Republican candidates strongly tied to the conservative-libertarian ideology of former presidential candidate Ron Paul won hotly-contested congressional races on Tuesday, pointing at a possible direction the party can go after losing to President Obama.
Thomas Massie won the race to replace retiring Kentucky Republican Rep. Geoff Davis, beating Democrat Bill Adkins by 20 percentage points. Massie, an ally of Paul’s son, Kentucky Republican Sen. Rand Paul, raised nearly 10 times as much money as Adkins, according to the Lexington-Herald Leader.Michigan Republican Rep. Justin Amash, who was already vying to be the House’s next “Dr. No” in his first term, was re-elected with 58-percent of the vote. The 31-year-old Amash backed Congressman Paul for president and later refused to endorse Mitt Romney.
“There is no next Ron Paul. He is one of a kind,” Amash told a Ron Paul rally before the Republican National Convention last August.
North Carolina Republican Rep. Walter Jones was another candidate who won Tuesday. Like Amash, he backed Congressman Paul and refused to endorse Mitt Romney. Congressman Jones once crusaded for “freedom fries” to protest France’s opposition to the U.S. invasion of Iraq before becoming a fierce critic of the wars in Afghanistan and Iraq.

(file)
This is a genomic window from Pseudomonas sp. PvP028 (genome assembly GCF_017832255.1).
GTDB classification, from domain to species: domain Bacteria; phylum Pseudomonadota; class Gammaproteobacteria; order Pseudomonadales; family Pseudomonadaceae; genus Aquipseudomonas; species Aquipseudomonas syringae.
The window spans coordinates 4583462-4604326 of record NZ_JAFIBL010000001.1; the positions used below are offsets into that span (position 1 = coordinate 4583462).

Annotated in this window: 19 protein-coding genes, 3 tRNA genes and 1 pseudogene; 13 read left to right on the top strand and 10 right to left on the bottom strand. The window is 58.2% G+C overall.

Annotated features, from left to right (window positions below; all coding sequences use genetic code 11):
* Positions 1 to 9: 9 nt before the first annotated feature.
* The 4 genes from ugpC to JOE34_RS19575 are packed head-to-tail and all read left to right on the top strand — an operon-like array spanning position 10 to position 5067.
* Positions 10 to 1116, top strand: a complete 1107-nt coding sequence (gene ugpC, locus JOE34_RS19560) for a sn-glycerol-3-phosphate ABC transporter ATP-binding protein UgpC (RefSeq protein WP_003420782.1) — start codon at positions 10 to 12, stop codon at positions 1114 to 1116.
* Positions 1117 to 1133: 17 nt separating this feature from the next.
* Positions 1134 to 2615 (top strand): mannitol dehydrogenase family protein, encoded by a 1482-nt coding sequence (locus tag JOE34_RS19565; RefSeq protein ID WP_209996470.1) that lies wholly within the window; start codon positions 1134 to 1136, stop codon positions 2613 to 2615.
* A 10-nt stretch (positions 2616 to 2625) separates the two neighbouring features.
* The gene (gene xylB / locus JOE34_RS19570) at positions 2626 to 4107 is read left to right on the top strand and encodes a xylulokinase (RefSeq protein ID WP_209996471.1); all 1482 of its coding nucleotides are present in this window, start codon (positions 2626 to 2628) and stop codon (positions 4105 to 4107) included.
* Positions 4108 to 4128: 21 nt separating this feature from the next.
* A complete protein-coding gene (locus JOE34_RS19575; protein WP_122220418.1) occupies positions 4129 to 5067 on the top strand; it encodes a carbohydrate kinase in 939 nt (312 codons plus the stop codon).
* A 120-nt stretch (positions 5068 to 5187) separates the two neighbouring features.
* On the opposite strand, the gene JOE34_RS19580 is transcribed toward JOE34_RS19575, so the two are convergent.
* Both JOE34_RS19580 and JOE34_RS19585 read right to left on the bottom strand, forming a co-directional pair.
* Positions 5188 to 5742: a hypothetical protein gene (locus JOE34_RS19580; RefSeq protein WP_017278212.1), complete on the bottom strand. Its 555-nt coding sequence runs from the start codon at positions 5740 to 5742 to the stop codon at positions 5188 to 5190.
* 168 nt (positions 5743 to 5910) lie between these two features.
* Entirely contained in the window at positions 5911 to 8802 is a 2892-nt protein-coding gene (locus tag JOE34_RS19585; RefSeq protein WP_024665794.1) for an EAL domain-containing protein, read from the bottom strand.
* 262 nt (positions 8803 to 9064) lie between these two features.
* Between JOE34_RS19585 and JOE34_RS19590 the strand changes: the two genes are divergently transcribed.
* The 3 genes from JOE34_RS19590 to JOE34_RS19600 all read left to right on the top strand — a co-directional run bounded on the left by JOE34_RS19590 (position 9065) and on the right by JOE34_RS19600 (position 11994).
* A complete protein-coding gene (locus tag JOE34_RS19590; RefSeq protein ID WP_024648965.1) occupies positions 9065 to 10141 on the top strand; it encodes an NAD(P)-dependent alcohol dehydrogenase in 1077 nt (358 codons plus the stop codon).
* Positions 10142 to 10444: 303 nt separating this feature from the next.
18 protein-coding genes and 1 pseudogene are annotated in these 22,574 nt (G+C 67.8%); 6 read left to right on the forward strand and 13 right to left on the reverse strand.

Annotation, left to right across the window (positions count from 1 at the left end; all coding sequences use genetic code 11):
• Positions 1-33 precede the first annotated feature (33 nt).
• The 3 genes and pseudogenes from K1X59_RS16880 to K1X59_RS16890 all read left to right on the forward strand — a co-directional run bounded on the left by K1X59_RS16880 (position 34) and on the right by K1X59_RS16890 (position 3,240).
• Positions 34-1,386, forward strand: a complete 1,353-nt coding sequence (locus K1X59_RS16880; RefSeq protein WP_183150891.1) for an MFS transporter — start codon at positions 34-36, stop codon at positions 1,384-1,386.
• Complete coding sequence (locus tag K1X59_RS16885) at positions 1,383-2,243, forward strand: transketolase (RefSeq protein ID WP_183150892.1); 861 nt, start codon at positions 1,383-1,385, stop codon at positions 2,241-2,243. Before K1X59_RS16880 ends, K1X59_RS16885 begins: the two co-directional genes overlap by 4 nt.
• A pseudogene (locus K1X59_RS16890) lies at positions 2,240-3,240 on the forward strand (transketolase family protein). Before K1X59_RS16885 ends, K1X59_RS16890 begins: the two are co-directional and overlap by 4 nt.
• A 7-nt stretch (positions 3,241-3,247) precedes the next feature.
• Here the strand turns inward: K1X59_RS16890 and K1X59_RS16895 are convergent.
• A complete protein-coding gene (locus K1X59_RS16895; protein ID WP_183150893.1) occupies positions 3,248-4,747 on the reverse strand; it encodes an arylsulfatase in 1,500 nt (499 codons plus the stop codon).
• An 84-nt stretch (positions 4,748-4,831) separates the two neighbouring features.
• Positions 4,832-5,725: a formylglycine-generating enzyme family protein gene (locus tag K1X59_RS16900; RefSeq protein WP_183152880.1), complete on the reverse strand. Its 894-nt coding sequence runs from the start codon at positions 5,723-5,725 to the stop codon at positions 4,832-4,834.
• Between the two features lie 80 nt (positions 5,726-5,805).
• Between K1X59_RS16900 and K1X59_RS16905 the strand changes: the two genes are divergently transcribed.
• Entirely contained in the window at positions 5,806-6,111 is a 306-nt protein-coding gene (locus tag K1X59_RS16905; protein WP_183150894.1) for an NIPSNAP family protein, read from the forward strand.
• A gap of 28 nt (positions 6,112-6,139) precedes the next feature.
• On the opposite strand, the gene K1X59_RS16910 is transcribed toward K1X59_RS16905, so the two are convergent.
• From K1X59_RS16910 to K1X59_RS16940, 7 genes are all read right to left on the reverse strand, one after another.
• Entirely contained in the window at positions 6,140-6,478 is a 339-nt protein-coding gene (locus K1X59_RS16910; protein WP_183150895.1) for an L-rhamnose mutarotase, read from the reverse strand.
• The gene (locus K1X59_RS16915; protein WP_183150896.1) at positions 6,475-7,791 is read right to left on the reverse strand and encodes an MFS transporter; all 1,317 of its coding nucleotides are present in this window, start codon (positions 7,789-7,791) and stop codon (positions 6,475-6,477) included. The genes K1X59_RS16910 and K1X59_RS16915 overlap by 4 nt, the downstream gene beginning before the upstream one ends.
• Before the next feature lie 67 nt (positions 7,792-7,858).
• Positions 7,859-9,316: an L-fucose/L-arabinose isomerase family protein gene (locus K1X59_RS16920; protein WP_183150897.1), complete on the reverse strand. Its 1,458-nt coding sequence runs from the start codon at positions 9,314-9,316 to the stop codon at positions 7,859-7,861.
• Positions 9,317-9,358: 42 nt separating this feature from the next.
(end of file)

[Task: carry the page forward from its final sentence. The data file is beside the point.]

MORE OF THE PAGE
In a neighboring Michigan district, Ron Paul Republican Kerry Bentivolio was elected to the House seat formerly held by GOP Rep. Thaddeus McCotter. McCotter, who had failed to gather enough valid signatures to appear on the ballot, resigned from the House amid a petition scandal. Bentivolio beat Democrat Syed Taj.
Bentivolio spent four decades in the U.S. Army, but was painted by opponents as an eccentric because he raised reindeer and played Santa Claus for local children. Despite the smears, he was elected to Congress by a 7-point margin.
Many other candidates endorsed by Ron and Rand Paul, as well as Paul-influenced organizations like Campaign for Liberty and Young Americans for Liberty, were on the ballot Tuesday, including Texas Sen.-elect Ted Cruz. But these three Republicans most self-consciously identified with the Pauls’ calls for deep spending cuts, auditing the Federal Reserve, and a more restrained foreign policy.
They all raised money from Paul’s vast national network of donors, which helped them remain competitive in their primaries and the general election.